Cody plopping off the falls.
Written by Cruise Quenelle
As the winter dwindles away and the days get longer, it only means one thing. Kayak season is on its way. Early Spring in Durango is a great time of year to experience all four seasons in one day. After a day of spring powder stashes on Red Mountain III, I received a call about paddling the Black Canyon of the Gunnison the following day.
A quick call to Ben Luck ensued with talk of trip logistics. The game plan was humbling to say the least. A one day descent of the Black Canyon and Gunni Gorge. Not only was the flow double from previous personal descents but the seven mile road to the put-in was closed. With a quick recruit of four willing Durango paddlers (Ben Luck, Cody Beach, myself and Nate Klema) we were on our way to Montrose to meet Matt Wilson of Telluride.
As I slept that night in the shade of a full moon near the closed gate, I tried to imagine how our day might just go the next day. With Class V flowing fourteen miles through the deepest canyon in Colorado, lots can happen. Lines are small and the water is pushy. But the rewards of the Black are what keep drawing us back.
Ben in the middle of the Hell Portage. Its not so bad when you don’t have 25 lbs of overnight gear in your boat.
With a four A.M. wake-up call the day had started. We packed our boats and made sure everything was accounted for. Almost no words were spoken other than the whispered curses of the lack of morning coffee. Under the light of the full moon and our headlamps we departed on our full descent of the Black Canyon. As the road switch backs seven miles along the cliffs it drops almost fifteen hundred feet to the canyon floor. Taking shortcuts on almost every switchback kept us on our schedule of hiking in within two hours.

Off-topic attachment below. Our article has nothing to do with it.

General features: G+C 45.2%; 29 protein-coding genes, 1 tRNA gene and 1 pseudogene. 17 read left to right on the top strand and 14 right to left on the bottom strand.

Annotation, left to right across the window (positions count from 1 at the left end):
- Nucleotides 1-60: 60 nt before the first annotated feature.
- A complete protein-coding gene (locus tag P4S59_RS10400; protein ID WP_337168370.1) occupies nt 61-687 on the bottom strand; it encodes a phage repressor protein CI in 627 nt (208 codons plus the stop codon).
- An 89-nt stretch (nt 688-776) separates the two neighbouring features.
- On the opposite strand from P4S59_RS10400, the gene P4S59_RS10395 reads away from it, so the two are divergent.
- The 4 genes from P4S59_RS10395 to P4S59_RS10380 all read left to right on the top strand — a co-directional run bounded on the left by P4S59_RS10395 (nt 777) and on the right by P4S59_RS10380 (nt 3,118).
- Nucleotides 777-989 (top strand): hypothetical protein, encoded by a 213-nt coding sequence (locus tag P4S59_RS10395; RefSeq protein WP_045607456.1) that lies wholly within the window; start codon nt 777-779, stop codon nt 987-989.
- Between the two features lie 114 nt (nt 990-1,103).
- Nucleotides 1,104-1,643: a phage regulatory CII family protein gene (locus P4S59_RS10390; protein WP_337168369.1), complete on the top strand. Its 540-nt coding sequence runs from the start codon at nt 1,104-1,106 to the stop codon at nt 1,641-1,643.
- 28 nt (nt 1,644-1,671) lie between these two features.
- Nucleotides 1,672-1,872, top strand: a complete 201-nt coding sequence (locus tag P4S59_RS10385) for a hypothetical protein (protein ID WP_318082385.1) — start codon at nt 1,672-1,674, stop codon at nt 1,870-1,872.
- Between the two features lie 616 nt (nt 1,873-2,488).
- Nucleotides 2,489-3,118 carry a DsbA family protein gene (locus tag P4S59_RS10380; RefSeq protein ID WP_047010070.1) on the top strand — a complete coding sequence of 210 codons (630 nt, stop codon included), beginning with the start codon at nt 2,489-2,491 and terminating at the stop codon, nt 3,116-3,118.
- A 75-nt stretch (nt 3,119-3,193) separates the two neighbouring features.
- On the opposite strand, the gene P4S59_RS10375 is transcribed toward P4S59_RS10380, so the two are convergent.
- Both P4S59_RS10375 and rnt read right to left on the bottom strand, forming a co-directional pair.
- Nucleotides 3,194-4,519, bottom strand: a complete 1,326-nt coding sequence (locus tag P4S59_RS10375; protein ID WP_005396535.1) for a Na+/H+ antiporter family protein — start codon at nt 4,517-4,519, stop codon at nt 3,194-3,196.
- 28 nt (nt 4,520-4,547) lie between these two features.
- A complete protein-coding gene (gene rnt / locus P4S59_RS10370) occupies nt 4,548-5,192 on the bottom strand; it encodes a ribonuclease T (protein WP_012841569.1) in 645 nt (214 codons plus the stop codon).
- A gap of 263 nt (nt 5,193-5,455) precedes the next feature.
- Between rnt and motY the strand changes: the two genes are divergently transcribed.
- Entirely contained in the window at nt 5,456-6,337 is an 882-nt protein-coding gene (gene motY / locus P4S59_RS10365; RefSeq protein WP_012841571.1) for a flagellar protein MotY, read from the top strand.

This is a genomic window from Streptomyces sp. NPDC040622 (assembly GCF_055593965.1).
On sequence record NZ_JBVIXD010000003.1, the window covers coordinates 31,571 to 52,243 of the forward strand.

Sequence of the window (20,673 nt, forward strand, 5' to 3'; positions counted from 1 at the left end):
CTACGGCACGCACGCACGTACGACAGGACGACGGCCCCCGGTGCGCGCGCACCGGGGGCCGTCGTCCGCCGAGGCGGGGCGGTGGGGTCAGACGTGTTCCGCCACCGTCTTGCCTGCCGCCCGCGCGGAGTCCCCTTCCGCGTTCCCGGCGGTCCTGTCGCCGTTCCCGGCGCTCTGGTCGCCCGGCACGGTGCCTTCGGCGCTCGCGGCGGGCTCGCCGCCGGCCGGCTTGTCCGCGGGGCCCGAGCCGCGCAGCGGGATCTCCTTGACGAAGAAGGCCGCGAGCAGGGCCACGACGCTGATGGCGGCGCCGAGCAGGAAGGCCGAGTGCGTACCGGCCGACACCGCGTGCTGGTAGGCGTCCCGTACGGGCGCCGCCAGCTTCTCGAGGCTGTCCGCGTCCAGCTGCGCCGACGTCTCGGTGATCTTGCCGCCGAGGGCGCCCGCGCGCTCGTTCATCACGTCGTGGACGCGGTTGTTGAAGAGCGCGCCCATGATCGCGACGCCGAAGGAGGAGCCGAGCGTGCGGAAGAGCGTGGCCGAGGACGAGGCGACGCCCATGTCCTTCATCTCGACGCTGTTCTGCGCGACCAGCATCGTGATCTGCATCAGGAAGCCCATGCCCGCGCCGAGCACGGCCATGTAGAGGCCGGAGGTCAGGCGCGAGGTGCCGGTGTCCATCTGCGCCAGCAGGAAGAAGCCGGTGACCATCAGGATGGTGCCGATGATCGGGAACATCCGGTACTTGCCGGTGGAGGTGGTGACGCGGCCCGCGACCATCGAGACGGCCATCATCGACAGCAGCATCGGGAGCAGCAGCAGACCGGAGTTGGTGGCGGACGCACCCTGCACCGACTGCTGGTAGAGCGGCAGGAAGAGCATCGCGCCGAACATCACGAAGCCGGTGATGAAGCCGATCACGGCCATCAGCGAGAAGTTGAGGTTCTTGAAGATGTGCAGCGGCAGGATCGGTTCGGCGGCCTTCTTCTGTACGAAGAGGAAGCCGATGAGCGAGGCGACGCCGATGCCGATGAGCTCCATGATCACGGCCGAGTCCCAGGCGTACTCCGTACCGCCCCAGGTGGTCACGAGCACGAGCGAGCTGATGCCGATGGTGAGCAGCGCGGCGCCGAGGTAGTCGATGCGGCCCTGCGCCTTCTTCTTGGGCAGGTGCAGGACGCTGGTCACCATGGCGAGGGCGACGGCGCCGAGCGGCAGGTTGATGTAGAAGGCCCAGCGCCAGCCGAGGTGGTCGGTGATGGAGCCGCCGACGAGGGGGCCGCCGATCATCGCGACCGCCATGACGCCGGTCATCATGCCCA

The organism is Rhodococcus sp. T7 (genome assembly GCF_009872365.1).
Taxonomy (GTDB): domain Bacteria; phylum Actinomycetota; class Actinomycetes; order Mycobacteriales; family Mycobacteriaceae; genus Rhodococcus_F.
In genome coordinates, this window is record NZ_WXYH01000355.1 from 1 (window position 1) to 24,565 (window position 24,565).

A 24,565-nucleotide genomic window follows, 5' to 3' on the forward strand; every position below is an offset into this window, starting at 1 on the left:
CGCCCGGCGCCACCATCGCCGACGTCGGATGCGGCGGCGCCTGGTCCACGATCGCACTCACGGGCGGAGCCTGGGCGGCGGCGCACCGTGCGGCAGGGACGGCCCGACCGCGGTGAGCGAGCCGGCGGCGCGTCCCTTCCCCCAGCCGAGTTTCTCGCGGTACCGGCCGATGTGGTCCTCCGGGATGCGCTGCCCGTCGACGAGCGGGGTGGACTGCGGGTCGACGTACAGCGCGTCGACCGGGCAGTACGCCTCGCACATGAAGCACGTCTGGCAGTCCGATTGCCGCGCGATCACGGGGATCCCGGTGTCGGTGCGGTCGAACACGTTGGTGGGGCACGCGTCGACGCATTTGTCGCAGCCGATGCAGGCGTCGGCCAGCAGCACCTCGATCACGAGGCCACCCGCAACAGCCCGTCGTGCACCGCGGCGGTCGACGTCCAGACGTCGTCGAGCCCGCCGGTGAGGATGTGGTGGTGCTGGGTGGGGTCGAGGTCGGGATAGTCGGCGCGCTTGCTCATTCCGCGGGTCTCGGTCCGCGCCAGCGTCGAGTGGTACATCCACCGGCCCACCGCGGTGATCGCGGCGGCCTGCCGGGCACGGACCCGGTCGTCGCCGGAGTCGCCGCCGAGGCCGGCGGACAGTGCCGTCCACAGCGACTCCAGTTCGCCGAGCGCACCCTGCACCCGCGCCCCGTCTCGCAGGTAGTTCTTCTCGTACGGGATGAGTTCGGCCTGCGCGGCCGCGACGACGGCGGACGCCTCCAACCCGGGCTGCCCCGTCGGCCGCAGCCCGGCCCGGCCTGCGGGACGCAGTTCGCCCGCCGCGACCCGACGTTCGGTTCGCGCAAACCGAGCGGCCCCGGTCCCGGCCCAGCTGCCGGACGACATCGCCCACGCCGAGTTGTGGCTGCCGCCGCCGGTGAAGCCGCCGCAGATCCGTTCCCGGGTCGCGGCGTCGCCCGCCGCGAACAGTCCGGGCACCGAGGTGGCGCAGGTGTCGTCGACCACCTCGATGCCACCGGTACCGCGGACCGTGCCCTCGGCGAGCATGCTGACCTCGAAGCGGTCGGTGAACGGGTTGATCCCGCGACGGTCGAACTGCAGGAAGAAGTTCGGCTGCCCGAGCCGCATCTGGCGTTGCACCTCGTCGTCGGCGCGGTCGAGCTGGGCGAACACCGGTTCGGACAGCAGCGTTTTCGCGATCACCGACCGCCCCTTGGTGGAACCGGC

We made time to have breakfast next to the river and wait for the sun to come up. As we talked I made small observations of the swollen river. Coming in at around 1,260 cfs it was almost twice the flow of other times I had been there.
Crashing down through the first couple miles of our twenty eight mile journey, I enjoyed the added flow. A bit more pushy and filled in. Day Wrecker is the first rapid and for many the first portage. Some us tucked tail and started our short hike/portage on river right. Nate fired off Day Wrecker first with a clean line down the left of center line. Ben was in hot pursuit with two micro eddies catches on the way down.
With the next few miles the pace was set high. It was going to be a long day even if everything went smoothly. Every step really counts down there. There are miles of complicated Class V rapids dotted with sieves and undercuts. Add in almost a dozen portages and you got yourself a recipe for bad time. Really makes you just think of how important it is to have a solid crew. The Black is a team effort!
The steep rapids are as pristine as the 2,200’ walls towering above. You cant help but feel small. Most rapids have that big water feel. But it’s got it all.
Lot’s of long read and run boogie water. Then as the rocks start getting bigger, you get that funny water feeling under your boat. As the boils bloom under you from every direction. A good example of this is Ball Crusher. Ball Crusher is often a portage but most all of us had good lines down the middle.
The pool drop sections are some of the most popular. Its no wonder because there’s a perfect 15’ pour over. After stomping your boof, turn around and take it in as your friends come blue angle formation over the horizon.